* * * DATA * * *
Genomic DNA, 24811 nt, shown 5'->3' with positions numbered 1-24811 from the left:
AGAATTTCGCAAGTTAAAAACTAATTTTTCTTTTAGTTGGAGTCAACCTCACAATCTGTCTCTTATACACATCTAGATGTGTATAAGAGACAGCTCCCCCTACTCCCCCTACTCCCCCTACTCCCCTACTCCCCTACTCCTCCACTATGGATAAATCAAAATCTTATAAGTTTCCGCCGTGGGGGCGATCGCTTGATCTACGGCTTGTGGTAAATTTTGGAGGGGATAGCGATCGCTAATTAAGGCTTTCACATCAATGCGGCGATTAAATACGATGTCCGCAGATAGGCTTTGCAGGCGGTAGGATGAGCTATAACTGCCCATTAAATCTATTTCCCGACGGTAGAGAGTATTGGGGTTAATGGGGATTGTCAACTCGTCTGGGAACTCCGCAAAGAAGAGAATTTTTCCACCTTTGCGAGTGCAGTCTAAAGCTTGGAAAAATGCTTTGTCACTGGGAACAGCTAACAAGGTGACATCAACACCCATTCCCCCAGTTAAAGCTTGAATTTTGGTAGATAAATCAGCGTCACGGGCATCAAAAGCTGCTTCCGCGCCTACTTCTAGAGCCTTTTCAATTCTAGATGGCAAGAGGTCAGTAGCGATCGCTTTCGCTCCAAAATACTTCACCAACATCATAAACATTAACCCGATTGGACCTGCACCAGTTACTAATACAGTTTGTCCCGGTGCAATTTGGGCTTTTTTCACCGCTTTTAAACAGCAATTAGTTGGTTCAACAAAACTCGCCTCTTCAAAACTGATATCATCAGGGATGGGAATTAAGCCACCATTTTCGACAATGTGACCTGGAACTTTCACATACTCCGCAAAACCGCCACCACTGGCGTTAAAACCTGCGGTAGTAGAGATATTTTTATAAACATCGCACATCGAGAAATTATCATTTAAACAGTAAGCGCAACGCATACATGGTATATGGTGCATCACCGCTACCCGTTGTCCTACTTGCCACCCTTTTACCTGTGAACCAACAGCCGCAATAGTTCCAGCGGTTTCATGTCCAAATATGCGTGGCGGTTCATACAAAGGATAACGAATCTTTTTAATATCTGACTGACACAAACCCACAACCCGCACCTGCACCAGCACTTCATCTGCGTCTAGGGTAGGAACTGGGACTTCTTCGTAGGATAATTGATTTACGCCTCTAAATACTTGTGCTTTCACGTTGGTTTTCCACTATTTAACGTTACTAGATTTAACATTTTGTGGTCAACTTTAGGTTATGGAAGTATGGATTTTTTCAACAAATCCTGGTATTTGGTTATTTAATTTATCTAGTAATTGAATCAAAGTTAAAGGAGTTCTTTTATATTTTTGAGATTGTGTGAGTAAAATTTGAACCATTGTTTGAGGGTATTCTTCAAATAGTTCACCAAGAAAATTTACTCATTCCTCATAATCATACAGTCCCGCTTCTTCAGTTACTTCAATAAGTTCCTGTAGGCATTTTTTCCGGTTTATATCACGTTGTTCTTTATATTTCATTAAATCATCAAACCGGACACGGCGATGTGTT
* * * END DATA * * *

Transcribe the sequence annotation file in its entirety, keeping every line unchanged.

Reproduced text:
Genomic DNA, 24811 nt, shown 5'->3' with positions numbered 1-24811 from the left:
AGAATTTCGCAAGTTAAAAACTAATTTTTCTTTTAGTTGGAGTCAACCTCACAATCTGTCTCTTATACACATCTAGATGTGTATAAGAGACAGCTCCCCCTACTCCCCCTACTCCCCCTACTCCCCTACTCCCCTACTCCTCCACTATGGATAAATCAAAATCTTATAAGTTTCCGCCGTGGGGGCGATCGCTTGATCTACGGCTTGTGGTAAATTTTGGAGGGGATAGCGATCGCTAATTAAGGCTTTCACATCAATGCGGCGATTAAATACGATGTCCGCAGATAGGCTTTGCAGGCGGTAGGATGAGCTATAACTGCCCATTAAATCTATTTCCCGACGGTAGAGAGTATTGGGGTTAATGGGGATTGTCAACTCGTCTGGGAACTCCGCAAAGAAGAGAATTTTTCCACCTTTGCGAGTGCAGTCTAAAGCTTGGAAAAATGCTTTGTCACTGGGAACAGCTAACAAGGTGACATCAACACCCATTCCCCCAGTTAAAGCTTGAATTTTGGTAGATAAATCAGCGTCACGGGCATCAAAAGCTGCTTCCGCGCCTACTTCTAGAGCCTTTTCAATTCTAGATGGCAAGAGGTCAGTAGCGATCGCTTTCGCTCCAAAATACTTCACCAACATCATAAACATTAACCCGATTGGACCTGCACCAGTTACTAATACAGTTTGTCCCGGTGCAATTTGGGCTTTTTTCACCGCTTTTAAACAGCAATTAGTTGGTTCAACAAAACTCGCCTCTTCAAAACTGATATCATCAGGGATGGGAATTAAGCCACCATTTTCGACAATGTGACCTGGAACTTTCACATACTCCGCAAAACCGCCACCACTGGCGTTAAAACCTGCGGTAGTAGAGATATTTTTATAAACATCGCACATCGAGAAATTATCATTTAAACAGTAAGCGCAACGCATACATGGTATATGGTGCATCACCGCTACCCGTTGTCCTACTTGCCACCCTTTTACCTGTGAACCAACAGCCGCAATAGTTCCAGCGGTTTCATGTCCAAATATGCGTGGCGGTTCATACAAAGGATAACGAATCTTTTTAATATCTGACTGACACAAACCCACAACCCGCACCTGCACCAGCACTTCATCTGCGTCTAGGGTAGGAACTGGGACTTCTTCGTAGGATAATTGATTTACGCCTCTAAATACTTGTGCTTTCACGTTGGTTTTCCACTATTTAACGTTACTAGATTTAACATTTTGTGGTCAACTTTAGGTTATGGAAGTATGGATTTTTTCAACAAATCCTGGTATTTGGTTATTTAATTTATCTAGTAATTGAATCAAAGTTAAAGGAGTTCTTTTATATTTTTGAGATTGTGTGAGTAAAATTTGAACCATTGTTTGAGGGTATTCTTCAAATAGTTCACCAAGAAAATTTACTCATTCCTCATAATCATACAGTCCCGCTTCTTCAGTTACTTCAATAAGTTCCTGTAGGCATTTTTTCCGGTTTATATCACGTTGTTCTTTATATTTCATTAAATCATCAAACCGGACACGGCGATGTGTT